Four restrictions that can limit your private student loans

a metal padlock protecting locking two wooden doors outside

So financial aid didn’t come through the way you had hoped. Don’t sweat it.

a metal padlock protecting locking two wooden doors outsideThere are more students funding their education through borrowing than there are paying out of pocket, and there’s nothing wrong with that.

Though you may be tempted to accept the federal loans that are initially made available to you, we encourage you to research your options and think outside of the box.

Private loans have helped students obtain lower interest rates, and alumni consolidate their borrowing post-graduation. There are restrictions that keep private loan(s) from being as effective as you anticipated, and we’re here to help you avoid them.

Say goodbye to income-driven repayment plans or loan forgiveness. Private lenders do not offer services that protect you the way federal loans do. They are “until death do you part.” Be wise about your borrowing amount and make certain that you can meet the agreed upon payment schedule. If you’re going to spend the next few years paying thousands of dollars in debt, then you might as well make it enjoyable.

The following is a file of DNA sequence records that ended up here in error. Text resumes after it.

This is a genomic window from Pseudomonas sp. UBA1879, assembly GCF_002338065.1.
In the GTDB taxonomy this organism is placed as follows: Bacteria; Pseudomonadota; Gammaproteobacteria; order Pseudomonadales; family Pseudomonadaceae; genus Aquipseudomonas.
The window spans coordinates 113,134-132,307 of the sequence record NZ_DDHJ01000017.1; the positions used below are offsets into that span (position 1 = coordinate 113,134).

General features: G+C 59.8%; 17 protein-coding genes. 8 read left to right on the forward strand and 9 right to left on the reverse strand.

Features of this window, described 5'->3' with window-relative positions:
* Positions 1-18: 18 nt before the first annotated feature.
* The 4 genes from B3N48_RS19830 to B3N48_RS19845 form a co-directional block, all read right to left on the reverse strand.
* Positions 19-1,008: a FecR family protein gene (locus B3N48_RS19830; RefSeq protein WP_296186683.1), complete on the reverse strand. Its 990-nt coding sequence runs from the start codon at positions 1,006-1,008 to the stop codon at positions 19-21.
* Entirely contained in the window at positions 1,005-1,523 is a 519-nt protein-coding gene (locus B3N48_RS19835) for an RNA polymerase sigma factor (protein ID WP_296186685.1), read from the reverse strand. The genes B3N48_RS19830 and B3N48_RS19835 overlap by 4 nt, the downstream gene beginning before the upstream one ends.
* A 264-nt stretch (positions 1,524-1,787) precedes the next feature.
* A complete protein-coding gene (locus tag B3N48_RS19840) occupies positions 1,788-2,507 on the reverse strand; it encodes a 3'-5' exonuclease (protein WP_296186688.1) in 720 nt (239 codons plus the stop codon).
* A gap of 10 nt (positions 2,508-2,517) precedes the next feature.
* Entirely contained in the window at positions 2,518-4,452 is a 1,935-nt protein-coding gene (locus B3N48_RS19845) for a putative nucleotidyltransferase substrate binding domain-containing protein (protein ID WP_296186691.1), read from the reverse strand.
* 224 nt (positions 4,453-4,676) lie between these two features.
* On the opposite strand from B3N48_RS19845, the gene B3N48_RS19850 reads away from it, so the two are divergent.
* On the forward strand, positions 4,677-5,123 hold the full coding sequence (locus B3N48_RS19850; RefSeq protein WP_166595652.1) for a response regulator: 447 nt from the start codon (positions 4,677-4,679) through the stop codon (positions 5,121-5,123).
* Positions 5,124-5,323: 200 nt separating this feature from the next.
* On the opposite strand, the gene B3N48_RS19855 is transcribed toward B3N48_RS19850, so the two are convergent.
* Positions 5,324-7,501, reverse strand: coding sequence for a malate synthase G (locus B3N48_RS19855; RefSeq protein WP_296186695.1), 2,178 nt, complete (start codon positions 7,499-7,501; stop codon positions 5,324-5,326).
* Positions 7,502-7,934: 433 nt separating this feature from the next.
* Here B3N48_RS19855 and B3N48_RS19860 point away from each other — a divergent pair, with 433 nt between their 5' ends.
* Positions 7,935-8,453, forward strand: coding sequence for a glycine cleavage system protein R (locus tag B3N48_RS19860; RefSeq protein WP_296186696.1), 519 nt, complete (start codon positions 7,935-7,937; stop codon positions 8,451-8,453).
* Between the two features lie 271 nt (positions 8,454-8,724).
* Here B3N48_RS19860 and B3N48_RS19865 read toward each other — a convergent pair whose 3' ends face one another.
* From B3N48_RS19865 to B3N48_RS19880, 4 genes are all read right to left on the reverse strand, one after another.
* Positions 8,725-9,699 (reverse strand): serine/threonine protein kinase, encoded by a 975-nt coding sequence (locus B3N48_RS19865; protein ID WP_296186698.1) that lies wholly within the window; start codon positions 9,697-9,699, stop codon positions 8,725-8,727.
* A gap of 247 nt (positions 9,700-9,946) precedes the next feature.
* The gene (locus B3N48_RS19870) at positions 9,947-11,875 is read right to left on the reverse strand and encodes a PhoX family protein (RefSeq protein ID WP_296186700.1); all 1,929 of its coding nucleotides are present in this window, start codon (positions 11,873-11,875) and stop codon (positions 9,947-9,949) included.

Phone a friend

Many private loans allow the option of co-signing with a trusted family member or friend. This may sound like a good idea at first, but your parents may grow tired of co-signing on your apartment, your car, and now your student loans. At this point, your credit may not be high enough to sign on your own. Private lenders typically consider your entire financial history as part of the application process. We’ve all made mistakes, but that ongoing credit card bill may actually cost you.

Know thyself

There are additional realities that may restrict the usefulness of private student loans. Some loans, for example, require residency in a specific region. Others are designed for specific academic statuses and classifications. You will want to read the fine print of each loan before moving forward with it. You might as well verify that the lender meets your eligibility requirements while they are doing the same to you. You want what’s best for your wallet and your education.

Lack of knowledge

Private loans can be, well, private. That means you’ve got to do the research of finding the best one on your own. Visit the local banks and financial institutions in your college’s town and make them aware of your desire to borrow. Move on to your hometown and do the same. You can also browse the web and compare private loan offerings. Regardless of how many loans you find, you can’t know what you don’t know, which means that you’ll never know if you missed out on the one loan that could have saved you that much more money.

And there you have it: Four considerations to keep in mind as you consider investing in a private student loan. We want the best for your academic and financial well-being, and you can’t have the best without awareness of the worst. Keep these nuggets in mind and you will fund your education with wisdom.